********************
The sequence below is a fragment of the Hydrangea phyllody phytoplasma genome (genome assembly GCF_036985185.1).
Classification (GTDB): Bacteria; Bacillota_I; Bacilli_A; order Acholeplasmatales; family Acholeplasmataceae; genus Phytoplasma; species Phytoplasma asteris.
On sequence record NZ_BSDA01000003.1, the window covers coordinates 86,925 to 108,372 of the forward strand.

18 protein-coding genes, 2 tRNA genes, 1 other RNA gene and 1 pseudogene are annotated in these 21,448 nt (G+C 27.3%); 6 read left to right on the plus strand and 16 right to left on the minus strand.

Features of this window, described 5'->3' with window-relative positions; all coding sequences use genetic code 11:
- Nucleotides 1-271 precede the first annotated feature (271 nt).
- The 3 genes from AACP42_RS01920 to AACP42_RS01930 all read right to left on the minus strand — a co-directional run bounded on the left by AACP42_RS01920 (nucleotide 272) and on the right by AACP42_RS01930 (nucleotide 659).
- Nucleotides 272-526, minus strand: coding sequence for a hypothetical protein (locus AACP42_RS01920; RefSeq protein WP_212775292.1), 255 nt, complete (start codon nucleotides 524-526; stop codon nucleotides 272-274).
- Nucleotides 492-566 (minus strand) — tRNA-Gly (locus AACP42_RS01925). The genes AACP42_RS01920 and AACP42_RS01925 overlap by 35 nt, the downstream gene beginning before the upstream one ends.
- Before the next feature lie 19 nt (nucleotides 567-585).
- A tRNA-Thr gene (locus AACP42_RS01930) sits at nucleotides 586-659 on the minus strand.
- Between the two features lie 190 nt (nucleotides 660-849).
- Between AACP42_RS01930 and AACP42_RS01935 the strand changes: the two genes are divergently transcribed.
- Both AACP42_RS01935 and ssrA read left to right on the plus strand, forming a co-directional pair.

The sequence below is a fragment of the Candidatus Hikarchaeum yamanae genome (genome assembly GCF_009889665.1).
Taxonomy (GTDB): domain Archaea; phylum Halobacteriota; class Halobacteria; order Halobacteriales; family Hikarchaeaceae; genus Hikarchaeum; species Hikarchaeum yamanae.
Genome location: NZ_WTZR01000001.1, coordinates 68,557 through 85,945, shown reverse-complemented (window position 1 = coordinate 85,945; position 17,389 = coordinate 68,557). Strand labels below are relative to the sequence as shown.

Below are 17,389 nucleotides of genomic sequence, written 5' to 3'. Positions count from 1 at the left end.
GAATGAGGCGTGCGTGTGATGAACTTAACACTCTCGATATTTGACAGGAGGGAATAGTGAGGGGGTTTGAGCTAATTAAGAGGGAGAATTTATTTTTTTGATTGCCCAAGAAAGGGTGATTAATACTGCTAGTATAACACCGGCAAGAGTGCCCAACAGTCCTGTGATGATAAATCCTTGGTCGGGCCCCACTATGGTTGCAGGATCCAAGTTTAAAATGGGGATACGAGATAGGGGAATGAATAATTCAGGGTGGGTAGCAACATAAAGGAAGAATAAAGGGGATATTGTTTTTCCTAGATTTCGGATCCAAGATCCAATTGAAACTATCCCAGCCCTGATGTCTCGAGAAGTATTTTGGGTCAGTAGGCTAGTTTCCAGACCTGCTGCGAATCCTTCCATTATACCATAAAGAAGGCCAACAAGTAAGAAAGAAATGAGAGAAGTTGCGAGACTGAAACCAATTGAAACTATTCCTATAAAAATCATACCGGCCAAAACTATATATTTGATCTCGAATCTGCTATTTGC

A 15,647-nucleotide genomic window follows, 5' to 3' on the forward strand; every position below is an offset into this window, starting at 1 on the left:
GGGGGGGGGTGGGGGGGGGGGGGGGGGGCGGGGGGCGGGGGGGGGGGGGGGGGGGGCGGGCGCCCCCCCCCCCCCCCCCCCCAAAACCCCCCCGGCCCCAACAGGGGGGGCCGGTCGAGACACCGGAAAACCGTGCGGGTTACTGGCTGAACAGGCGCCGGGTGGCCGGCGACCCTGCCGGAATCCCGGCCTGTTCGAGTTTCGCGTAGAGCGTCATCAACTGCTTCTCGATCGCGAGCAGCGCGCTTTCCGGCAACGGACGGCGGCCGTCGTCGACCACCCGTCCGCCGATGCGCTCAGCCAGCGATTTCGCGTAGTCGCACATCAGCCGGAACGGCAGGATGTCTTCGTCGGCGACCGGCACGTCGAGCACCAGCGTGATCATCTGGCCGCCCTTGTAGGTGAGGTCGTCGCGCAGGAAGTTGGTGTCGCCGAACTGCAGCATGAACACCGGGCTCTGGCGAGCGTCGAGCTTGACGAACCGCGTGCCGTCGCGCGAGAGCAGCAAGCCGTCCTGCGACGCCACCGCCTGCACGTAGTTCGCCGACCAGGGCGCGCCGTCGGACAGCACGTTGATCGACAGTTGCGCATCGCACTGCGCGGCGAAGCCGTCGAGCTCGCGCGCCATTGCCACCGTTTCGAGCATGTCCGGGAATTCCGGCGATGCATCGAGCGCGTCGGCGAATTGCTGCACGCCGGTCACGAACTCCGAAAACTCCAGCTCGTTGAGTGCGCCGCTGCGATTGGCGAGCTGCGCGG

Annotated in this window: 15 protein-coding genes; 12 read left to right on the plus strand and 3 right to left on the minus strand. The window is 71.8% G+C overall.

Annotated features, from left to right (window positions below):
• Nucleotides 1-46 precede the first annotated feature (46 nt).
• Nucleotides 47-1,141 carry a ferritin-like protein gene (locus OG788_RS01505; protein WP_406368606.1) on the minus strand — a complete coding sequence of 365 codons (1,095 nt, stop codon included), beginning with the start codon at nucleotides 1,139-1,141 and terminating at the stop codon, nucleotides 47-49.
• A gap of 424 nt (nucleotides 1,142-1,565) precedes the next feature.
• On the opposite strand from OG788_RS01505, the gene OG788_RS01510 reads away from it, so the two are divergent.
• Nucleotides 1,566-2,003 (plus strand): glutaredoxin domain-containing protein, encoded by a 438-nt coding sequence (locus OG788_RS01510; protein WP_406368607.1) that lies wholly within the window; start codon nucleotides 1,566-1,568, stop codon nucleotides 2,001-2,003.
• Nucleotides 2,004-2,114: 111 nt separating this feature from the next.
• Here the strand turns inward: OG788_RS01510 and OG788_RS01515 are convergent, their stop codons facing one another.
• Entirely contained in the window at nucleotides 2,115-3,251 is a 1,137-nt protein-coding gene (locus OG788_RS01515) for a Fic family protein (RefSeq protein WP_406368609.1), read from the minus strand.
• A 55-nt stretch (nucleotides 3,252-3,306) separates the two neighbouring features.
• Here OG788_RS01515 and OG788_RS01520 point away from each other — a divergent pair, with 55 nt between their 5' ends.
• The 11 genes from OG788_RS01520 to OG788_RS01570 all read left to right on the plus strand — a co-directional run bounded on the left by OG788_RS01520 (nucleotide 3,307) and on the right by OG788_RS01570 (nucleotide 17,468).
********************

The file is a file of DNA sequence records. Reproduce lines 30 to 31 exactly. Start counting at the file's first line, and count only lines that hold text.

• Here the strand turns inward: OG788_RS01510 and OG788_RS01515 are convergent, their stop codons facing one another.
• Entirely contained in the window at nucleotides 2,115-3,251 is a 1,137-nt protein-coding gene (locus OG788_RS01515) for a Fic family protein (RefSeq protein WP_406368609.1), read from the minus strand.